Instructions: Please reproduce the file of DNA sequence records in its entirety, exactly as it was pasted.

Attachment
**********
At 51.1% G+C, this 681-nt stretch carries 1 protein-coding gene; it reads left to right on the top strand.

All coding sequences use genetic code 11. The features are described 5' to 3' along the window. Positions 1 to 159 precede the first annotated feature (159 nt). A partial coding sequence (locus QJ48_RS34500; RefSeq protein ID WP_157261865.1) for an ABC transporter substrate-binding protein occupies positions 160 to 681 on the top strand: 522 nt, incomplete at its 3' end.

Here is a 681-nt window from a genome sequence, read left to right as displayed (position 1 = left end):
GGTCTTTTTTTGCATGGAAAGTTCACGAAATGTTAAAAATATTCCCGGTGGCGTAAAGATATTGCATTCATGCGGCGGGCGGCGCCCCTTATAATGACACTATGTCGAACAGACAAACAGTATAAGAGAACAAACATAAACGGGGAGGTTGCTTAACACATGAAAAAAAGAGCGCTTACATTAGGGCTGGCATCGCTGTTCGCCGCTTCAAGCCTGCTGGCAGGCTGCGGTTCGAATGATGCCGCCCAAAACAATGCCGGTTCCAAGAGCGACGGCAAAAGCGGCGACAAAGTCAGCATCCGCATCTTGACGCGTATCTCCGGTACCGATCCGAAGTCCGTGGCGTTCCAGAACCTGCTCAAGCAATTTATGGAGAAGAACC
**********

At 51.1% G+C, this 681-nt stretch carries 1 protein-coding gene; it reads left to right on the top strand.

All coding sequences use genetic code 11. The features are described 5' to 3' along the window. Positions 1 to 159 precede the first annotated feature (159 nt). A partial coding sequence (locus QJ48_RS34500; RefSeq protein ID WP_157261865.1) for an ABC transporter substrate-binding protein occupies positions 160 to 681 on the top strand: 522 nt, incomplete at its 3' end.

Here is a 681-nt window from a genome sequence, read left to right as displayed (position 1 = left end):
GGTCTTTTTTTGCATGGAAAGTTCACGAAATGTTAAAAATATTCCCGGTGGCGTAAAGATATTGCATTCATGCGGCGGGCGGCGCCCCTTATAATGACACTATGTCGAACAGACAAACAGTATAAGAGAACAAACATAAACGGGGAGGTTGCTTAACACATGAAAAAAAGAGCGCTTACATTAGGGCTGGCATCGCTGTTCGCCGCTTCAAGCCTGCTGGCAGGCTGCGGTTCGAATGATGCCGCCCAAAACAATGCCGGTTCCAAGAGCGACGGCAAAAGCGGCGACAAAGTCAGCATCCGCATCTTGACGCGTATCTCCGGTACCGATCCGAAGTCCGTGGCGTTCCAGAACCTGCTCAAGCAATTTATGGAGAAGAACC